What began as a regular Tuesday for Domingo and Debbie, both facility staff employees at a private high school, quickly became anything but ordinary. As they entered a supply closet, Debbie tripped. She didn’t see the hose laying across the aisle, and as she fell, she knocked over a gallon of bleach with an unsecured cap. As Debbie crashed to the floor, she gashed her leg on a rusty bolt protruding from the side of an old and unused floor burnisher. The bleach splashed all over her open leg wound and sprayed in her face. Domingo, stunned but acting quickly, grabbed Debbie, and lifted her away from the bleach puddle still pouring from the open bottle as it hung precariously from the corner of the shelf. Domingo ran with Debbie’s left arm draped over his shoulder and her feet dragging on the floor down the hall. He knew Debbie needed to flush her eyes to clear the bleach. Twenty feet, forty feet, sixty… Domingo was covering as much ground as he could, but it was too far. Why wasn’t the eye wash station next to the supply closet that contained harmful chemicals? Who had left a hose across the floor and an open bottle of bleach on the shelf? Why was an old, rusted, and unused piece of equipment sitting in the supply closet in the first place? Domingo’s mind continued to race as he realized with despair and trepidation that all of this could have been avoided with the proper Health and Safety Program.
The Occupational Safety and Health Act of 1970 clearly states our common goal of safe and healthful working conditions. The safety and health of all employees should be the first consideration in the operation of any business. Safety and health in any business must be a part of every operation. Without question, it is every employee's responsibility at all levels.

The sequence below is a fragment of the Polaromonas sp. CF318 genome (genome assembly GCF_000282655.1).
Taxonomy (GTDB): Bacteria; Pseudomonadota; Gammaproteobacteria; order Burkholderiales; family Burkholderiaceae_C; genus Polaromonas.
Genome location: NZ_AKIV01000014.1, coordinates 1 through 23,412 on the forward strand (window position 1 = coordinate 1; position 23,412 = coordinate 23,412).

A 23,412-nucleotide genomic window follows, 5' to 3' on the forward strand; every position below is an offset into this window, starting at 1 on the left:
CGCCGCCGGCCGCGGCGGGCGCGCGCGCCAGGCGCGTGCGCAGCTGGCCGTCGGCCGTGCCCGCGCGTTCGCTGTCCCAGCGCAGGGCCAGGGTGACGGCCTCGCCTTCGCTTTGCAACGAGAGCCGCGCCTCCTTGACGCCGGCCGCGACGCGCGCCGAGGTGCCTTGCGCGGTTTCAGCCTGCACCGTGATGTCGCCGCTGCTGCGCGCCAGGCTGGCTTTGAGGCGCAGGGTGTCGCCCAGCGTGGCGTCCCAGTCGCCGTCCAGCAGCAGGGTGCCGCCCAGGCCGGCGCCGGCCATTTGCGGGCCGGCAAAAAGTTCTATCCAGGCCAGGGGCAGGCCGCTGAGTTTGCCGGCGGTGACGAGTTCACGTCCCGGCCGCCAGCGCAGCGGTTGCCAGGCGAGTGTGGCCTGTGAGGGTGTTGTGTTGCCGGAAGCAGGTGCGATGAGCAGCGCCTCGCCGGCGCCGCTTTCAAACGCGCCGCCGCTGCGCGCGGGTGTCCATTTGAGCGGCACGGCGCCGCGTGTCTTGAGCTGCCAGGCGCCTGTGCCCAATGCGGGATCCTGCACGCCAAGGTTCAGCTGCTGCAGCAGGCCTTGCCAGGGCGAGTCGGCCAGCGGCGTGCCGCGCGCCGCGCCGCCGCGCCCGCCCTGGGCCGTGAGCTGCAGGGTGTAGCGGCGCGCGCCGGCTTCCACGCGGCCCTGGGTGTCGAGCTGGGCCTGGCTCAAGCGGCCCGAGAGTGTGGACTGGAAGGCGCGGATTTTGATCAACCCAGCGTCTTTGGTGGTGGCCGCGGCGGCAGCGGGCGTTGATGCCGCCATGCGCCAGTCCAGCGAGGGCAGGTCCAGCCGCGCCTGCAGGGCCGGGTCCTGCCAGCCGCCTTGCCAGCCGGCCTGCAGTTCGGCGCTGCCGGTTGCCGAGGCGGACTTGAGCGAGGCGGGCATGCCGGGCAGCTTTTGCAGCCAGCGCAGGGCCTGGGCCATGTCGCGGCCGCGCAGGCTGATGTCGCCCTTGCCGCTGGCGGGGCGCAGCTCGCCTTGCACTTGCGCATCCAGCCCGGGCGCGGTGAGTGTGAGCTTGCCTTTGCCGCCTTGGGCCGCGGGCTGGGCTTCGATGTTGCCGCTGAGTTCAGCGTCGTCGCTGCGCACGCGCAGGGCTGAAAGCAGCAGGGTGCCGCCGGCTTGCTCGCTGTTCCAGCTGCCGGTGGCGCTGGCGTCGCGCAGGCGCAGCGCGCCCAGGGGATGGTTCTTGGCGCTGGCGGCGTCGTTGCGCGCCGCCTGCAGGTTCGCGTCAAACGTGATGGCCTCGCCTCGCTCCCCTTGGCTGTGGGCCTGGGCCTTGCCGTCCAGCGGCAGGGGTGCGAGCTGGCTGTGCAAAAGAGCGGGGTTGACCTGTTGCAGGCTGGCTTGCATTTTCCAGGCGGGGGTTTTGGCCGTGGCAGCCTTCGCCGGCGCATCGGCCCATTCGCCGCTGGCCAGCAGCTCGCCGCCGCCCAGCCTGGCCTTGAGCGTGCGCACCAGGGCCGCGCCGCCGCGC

Workplace safety begins with a documented Health and Safety Program. Your program will define the roles and responsibilities of the employees within your organization who will lead safety initiatives. Starting with a corporate-wide Safety Officer and working all the way down to individual contributors in every department of your organization, a documented program will include the following components:
- Company Health and Safety Program Guidelines
- Written Programs
- Safety Committee
- Routine Safety and Health Inspections
- Safety Meetings
- Accident and Incident Reporting
- Accident Investigation
- General Safety Rules for all Departments
- Recordkeeping Requirements
- Disciplinary Actions for Willful Unsafe Acts
The topics listed above can be expanded to include information such as site-specific safety and training initiatives, the timing of inspections, the frequency of meetings, forms and expectations for reporting accidents and violations, contact information for state and federal agencies, and documented processes to remediate employee or site violations.
The Occupational Safety and Health Administration, or OSHA, is an invaluable resource for information to assist in the creation of your organization’s program.
If you have a company Health and Safety Program in place, a safety officer responsible for its ongoing effectiveness, and regular training and workshops to offer education and compliance, then your organization is top-notch in safety consciousness. If you have never considered workplace safety, whether you work as a Facility Supervisor, a Shop Foreman, a Director of Quality Assurance, or even as an Investment Consultant, workplace safety is important to you and to everyone in your organization. Safety matters whether in an industrial facility or an office environment. Every employee in your organization has the right and the responsibility to work in a safe environment.
We can help, reach out to Action Unlimited Resources today and request a SmartSite™ Optimization and help your team reach its safe potential.